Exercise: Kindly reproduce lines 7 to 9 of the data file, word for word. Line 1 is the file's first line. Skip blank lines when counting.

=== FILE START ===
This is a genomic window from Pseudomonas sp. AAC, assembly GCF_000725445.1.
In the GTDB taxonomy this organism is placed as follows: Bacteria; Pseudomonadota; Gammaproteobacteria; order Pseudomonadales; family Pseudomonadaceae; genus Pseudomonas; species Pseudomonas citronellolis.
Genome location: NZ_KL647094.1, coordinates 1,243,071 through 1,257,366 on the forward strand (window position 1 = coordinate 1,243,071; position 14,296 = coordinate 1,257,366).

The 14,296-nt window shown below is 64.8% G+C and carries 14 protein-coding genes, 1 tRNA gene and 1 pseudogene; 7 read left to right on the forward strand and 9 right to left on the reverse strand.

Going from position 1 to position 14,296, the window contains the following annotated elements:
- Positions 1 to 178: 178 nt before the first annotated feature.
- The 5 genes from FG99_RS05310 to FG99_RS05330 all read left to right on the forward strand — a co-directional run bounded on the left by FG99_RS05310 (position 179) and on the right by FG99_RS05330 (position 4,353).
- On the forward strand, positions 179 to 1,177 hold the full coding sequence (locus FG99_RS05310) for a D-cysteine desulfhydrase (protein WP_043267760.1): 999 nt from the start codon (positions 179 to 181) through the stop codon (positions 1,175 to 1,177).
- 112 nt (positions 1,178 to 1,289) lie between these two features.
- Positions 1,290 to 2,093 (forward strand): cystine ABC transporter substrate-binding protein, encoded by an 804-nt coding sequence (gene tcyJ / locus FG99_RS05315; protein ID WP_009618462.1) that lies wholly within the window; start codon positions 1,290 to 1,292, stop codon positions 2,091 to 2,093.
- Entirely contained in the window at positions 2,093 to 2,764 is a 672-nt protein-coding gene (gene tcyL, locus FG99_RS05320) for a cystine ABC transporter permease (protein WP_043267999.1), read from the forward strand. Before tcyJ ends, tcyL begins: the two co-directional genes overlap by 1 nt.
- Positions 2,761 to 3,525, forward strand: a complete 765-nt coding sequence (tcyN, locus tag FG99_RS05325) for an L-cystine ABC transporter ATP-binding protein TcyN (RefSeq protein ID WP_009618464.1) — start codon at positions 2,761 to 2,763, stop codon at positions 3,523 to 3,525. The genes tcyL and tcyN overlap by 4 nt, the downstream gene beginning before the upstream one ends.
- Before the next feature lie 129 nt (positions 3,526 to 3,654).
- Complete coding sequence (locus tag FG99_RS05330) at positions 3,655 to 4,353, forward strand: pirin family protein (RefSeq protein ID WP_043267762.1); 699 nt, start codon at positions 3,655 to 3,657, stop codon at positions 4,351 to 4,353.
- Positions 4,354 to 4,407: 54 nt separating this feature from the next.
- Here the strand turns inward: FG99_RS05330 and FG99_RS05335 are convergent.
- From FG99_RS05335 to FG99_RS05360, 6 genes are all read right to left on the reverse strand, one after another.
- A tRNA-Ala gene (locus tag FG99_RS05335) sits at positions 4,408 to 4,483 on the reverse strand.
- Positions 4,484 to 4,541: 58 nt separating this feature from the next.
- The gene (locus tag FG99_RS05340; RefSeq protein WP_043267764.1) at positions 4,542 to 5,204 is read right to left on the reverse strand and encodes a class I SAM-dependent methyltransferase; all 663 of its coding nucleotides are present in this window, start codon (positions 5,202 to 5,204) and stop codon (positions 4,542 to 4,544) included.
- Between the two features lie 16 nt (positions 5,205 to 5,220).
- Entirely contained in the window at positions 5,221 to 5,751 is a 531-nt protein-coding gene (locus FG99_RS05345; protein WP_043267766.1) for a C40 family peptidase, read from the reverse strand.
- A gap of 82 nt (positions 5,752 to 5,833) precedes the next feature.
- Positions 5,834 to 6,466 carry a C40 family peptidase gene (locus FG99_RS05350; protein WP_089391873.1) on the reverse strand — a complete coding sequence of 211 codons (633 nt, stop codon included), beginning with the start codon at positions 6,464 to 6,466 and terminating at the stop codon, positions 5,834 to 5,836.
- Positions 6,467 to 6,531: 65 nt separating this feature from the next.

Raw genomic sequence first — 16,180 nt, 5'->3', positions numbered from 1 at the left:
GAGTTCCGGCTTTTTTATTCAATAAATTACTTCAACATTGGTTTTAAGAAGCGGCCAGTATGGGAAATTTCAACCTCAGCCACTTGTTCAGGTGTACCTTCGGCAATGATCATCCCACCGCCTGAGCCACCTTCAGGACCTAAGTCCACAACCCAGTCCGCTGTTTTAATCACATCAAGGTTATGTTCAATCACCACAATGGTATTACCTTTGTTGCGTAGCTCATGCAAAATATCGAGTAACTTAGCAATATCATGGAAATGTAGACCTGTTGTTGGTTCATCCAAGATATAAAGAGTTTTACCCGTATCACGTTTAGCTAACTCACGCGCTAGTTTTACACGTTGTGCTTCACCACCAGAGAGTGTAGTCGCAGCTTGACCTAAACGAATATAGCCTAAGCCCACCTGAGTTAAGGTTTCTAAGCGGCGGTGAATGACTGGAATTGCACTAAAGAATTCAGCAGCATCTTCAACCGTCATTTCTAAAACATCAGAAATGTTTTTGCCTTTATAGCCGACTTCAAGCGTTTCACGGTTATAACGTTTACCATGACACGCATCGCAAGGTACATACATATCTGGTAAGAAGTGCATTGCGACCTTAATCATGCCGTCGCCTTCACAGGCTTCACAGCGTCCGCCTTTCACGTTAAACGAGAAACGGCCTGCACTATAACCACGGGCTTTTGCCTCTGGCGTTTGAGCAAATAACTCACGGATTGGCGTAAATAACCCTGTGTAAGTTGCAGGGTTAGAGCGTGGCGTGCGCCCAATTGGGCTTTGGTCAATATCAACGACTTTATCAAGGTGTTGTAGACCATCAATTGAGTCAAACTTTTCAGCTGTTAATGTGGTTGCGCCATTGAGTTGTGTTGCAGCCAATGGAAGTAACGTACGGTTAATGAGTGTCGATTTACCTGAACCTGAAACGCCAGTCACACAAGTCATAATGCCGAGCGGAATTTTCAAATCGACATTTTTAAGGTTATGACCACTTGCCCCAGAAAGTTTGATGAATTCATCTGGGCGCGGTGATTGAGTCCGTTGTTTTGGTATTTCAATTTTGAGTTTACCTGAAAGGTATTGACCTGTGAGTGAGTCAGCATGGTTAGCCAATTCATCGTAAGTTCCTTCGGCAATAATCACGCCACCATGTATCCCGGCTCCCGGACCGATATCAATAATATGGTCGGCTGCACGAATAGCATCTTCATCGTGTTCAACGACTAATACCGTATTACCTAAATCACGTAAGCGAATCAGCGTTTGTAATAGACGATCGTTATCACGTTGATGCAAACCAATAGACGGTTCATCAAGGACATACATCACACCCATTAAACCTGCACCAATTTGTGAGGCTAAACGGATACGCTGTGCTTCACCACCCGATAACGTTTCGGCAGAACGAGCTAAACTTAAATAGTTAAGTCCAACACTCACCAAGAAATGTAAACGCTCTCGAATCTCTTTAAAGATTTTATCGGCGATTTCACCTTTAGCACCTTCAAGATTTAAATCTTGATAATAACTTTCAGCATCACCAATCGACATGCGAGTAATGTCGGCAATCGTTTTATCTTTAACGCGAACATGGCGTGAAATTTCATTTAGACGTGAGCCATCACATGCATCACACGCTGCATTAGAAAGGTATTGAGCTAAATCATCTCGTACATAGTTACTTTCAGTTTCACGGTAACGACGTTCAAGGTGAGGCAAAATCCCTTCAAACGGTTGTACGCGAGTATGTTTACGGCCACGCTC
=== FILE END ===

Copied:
- The 5 genes from FG99_RS05310 to FG99_RS05330 all read left to right on the forward strand — a co-directional run bounded on the left by FG99_RS05310 (position 179) and on the right by FG99_RS05330 (position 4,353).
- On the forward strand, positions 179 to 1,177 hold the full coding sequence (locus FG99_RS05310) for a D-cysteine desulfhydrase (protein WP_043267760.1): 999 nt from the start codon (positions 179 to 181) through the stop codon (positions 1,175 to 1,177).
- 112 nt (positions 1,178 to 1,289) lie between these two features.